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Stocks End Down Ahead of Fed Decision and as Retail Sales Drop

Stocks finish lower as the Fed begins its two-day meeting, U.S. retail sales decline more than expected and producer prices climb for the fifth month in a row.

Stocks finished lower Tuesday as the Federal Reserve began its two-day meeting, U.S. retail sales fell more than expected in May and producer prices climbed for the fifth month in a row.

The Dow Jones Industrial Average ended down 94 points, or 0.27%, to 34,299, the S&P 500 declined 0.2% and the Nasdaq tumbled 0.71%.

The yield on the benchmark 10-year Treasury note declined Tuesday to 1.497%. Oil prices in the U.S. rose above $72 a barrel, the highest since 2018.

Investors are watching the Federal Reserve's policy-setting meeting that kicked off Tuesday. The central bank on Wednesday will make an announcement on interest rates, followed by a news conference with Fed Chairman Jerome Powell.

Market Action Gets Messy as Traders Await Clarity on Inflation

The Fed isn't expected to take any action with respect to rates or a tapering of its $120 billion of monthly asset purchases. But Wall Street will be monitoring the meeting closely for the Fed's forecasts on inflation and any hints on when the central bank might begin pulling back on monetary stimulus.

"The key component to watch at Wednesday's press conference is an acknowledgement by Fed Chair Powell that the tapering discussion is underway and that officials are pondering a timeframe as to when they will communicate to the markets that the tapering train is scheduled to depart the station," said Danielle DiMartino Booth, chief executive and chief strategist of Quill Intelligence.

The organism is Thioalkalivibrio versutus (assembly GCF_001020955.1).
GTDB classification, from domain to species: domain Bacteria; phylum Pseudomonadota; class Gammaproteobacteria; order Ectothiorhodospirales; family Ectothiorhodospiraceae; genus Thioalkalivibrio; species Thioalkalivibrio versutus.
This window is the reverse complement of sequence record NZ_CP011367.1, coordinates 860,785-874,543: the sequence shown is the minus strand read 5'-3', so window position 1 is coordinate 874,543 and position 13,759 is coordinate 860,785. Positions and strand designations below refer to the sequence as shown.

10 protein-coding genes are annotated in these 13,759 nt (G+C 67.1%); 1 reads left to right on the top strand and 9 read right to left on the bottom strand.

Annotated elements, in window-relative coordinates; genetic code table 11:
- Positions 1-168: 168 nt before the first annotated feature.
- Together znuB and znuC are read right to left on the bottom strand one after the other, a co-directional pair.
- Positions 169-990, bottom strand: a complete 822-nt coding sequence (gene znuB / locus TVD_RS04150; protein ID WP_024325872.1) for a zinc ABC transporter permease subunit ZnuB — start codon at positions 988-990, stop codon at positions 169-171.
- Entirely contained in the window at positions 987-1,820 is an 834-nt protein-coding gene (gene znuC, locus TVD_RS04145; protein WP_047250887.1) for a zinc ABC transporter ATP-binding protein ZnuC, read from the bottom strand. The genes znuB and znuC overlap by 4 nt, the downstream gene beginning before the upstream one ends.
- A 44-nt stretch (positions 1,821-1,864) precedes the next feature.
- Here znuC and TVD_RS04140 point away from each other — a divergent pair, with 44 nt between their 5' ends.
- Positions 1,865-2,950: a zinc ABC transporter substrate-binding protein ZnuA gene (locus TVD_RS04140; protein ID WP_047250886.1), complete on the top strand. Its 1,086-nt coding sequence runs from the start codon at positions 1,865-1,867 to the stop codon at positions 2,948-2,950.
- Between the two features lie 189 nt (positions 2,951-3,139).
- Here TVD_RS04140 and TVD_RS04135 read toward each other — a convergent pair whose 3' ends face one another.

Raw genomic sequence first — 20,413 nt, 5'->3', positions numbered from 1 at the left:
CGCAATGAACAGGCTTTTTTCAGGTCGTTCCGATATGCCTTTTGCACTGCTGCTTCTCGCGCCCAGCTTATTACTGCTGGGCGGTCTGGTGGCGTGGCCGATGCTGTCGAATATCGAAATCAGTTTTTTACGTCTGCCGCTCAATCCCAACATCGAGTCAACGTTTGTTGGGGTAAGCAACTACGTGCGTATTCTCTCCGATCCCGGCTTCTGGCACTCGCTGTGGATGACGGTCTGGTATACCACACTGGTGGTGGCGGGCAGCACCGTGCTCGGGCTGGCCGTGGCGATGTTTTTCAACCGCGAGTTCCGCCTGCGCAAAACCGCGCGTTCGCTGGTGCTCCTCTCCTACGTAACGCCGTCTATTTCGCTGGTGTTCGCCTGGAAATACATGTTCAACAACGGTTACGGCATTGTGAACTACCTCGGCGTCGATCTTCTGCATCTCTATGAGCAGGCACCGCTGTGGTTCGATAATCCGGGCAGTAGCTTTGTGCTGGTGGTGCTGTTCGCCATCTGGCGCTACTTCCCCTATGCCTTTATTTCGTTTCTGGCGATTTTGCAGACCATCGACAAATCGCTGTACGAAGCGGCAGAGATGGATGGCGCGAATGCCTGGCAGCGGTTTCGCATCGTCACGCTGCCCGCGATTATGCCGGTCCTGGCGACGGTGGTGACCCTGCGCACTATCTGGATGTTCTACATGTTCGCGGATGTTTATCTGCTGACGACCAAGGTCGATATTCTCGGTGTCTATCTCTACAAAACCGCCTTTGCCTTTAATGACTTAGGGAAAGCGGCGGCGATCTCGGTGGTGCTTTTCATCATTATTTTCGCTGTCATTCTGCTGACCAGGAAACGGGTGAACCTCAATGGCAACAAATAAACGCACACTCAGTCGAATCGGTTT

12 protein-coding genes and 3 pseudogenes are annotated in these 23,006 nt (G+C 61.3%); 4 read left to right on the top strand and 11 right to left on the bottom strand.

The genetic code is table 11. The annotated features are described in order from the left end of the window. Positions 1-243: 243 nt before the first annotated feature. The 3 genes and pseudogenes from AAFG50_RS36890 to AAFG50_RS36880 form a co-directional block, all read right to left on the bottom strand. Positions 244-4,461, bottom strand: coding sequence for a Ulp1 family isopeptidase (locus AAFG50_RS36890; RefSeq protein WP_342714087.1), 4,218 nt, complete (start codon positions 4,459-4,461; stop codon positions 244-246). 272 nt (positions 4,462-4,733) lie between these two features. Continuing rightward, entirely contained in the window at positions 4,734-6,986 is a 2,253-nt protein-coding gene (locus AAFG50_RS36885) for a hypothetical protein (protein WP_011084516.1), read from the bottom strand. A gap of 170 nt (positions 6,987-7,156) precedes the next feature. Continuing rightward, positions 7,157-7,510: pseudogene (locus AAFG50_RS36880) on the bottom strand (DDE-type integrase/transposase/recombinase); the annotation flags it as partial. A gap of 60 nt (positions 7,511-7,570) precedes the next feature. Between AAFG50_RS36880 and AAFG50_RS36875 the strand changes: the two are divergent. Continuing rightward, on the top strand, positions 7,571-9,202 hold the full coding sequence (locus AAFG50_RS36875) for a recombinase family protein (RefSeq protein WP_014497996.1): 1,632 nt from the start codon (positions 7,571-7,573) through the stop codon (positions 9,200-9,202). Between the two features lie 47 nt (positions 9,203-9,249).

Economists surveyed by Bloomberg expect the Federal Reserve to affirm the pace of bond purchases this week, even if it delivers projections for higher rates in 2023.

Bank of America's closely watched survey of global fund managers, meanwhile, noted that 72% of those polled in this month's edition said inflation likely was transitory, echoing the Fed's belief.

Retail sales in May fell 1.3%, more than forecasts that called for a decline of 0.8%, as the impact of stimulus from the American Rescue Act continued to fade and prices rose at the fastest pace in more than 10 years.

The Labor Department said Tuesday that producer prices, a measure that tracks what businesses charge their customers, rose 0.8% in May from April. Prices at the wholesale level rose 6.6% year over year.

Tech Rally, Acronym Animal Crackers, Fed, Dimon Hands, Trading Banks and SoFi

Both the S&P 500 and Nasdaq closed at records on Monday as Wall Street prepared for the Fed meeting and shares of tech giants led equities higher.

Boeing  (BA)  shares finished 0.6% higher at $246.70 after the U.S. and the European Union agreed to extend a tariff truce for five years that puts aside a dispute over aircraft subsidies.

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